Academic journal article Justice System Journal

Day Reporting Centers in North Carolina: Implementation Lessons for Policymakers

Academic journal article Justice System Journal

Day Reporting Centers in North Carolina: Implementation Lessons for Policymakers

Article excerpt

Day Reporting Centers in North Carolina: Implementation Lessons for Policymakers*

The purpose of this article is to analyze the implementation of day reporting as a new intermediate sanction in North Carolina. This is accomplished by comparing the implementation experiences of two day reporting centers in Davidson and Guilford counties. From the early programmatic experiences (both positive and negative) of these centers, a series of "lessons learned" are offered for justice system policymakers who may be considering day reporting as a new element in a continuum of sanctions.

The North Carolina criminal justice system reached a breaking point in the late 1980s. The condition of the patient, while not terminal, was quite severe: "North Carolina's prison cells were full, but they held too many of the wrong people-nonviolent, low-priority felons. The sentencing system was variable and uneven. Offenders served very small portions of the sentences that judges imposed" (Wright, 1998:2). To remedy the situation, the North Carolina General Assembly created the North Carolina Sentencing and Policy Advisory Commission and charged it with formulating a long-term response to the state's prison capacity and sentencing concerns. Two landmark pieces of legislation emerged from the work of the sentencing commission in 1993. The first enactment initiated a major reworking of the state's sentencing laws. Under the new sentencing guidelines (popularly called Structured Sentencing), costly jail and prison resources were reserved for violent and repeat offenders. To ensure adequate space in secured facilities for these high-risk offenders, nonviolent offenders with little or no prior criminal history were diverted to noncustodial, community-based punishments.

The North Carolina State-County Criminal Justice Partnership Act (North Carolina General Statutes (sec)143B-273, et seq.), adopted as companion legislation to Structured Sentencing, created a state-funded grant program to foster the development of supplemental community-based corrections programs in the state's one hundred counties. The statute established two broad goals for programs funded under its provisions-to reduce offender recidivism and to lower criminal justice system costs. To qualify for the state subsidy, counties had to undertake an extensive self-study of the local criminal justice system and select a program from an approved list of intermediate sanctions. The list included programs that were already used in North Carolina, such as residential facilities and substance abuse services. The Partnership Act also permitted counties to experiment with interventions that were previously unavailable in North Carolina (i.e., restitution and day reporting centers). Many counties opted for the novel approach. In less than four years, North Carolina became home to forty day reporting centers (DRCs) with annual operating expenditures approaching $5.1 million.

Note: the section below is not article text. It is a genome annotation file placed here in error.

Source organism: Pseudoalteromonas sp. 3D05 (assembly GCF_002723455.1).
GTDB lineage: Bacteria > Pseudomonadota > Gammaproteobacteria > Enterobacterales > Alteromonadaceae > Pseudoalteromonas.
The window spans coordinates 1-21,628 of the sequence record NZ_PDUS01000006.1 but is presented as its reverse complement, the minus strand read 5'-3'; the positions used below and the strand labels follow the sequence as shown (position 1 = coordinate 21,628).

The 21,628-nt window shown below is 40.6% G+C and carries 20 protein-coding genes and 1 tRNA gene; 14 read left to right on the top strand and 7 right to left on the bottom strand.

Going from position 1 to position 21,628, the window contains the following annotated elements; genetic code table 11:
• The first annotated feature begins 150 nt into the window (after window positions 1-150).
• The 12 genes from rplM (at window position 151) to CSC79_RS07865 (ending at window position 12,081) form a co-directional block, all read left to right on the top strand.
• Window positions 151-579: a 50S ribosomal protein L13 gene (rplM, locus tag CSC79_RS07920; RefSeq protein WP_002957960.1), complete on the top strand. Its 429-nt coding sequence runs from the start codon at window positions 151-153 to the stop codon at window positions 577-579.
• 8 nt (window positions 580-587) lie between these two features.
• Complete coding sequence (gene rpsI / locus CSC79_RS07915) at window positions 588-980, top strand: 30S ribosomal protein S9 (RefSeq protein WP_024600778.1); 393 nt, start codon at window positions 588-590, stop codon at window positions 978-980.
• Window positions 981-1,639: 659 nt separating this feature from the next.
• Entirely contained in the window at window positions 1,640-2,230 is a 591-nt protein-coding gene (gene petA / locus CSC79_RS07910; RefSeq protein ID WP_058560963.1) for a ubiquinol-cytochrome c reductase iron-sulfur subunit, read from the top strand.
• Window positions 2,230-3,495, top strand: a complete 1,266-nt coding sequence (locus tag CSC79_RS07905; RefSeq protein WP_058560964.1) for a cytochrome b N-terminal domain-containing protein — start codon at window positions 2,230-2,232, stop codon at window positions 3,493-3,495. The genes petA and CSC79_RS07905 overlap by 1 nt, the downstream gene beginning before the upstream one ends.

To find the genesis of day reporting, one must look back over two decades before North Carolina's large-scale implementation of the concept. Two factors contributed to the development of day reporting in the United States. The British experience with probation day centers in the 1970s served as an early influence. The British day centers were used to monitor "chronic, but less serious offenders" who were often "imprisoned because the courts previously had tried all other options, including custodial sentences, to no avail" (Parent, 1990:77). A second influence had domestic origins. Several communities created day treatment programs to deliver a range of therapeutic services to atrisk youth and deinstitutionalized mental patients (Parent, 1990:2). Thus, the preconditions were in place for a major investment in day reporting-corrections systems overflowing with "less serious" offenders and some limited experience supervising and counseling clients on a daily basis. Over a ten-year period beginning in the mid-1980s, the number of day reporting centers in the United States grew from a handful of programs clustered in a few states to 114 programs in twenty-two states (Parent et al. …

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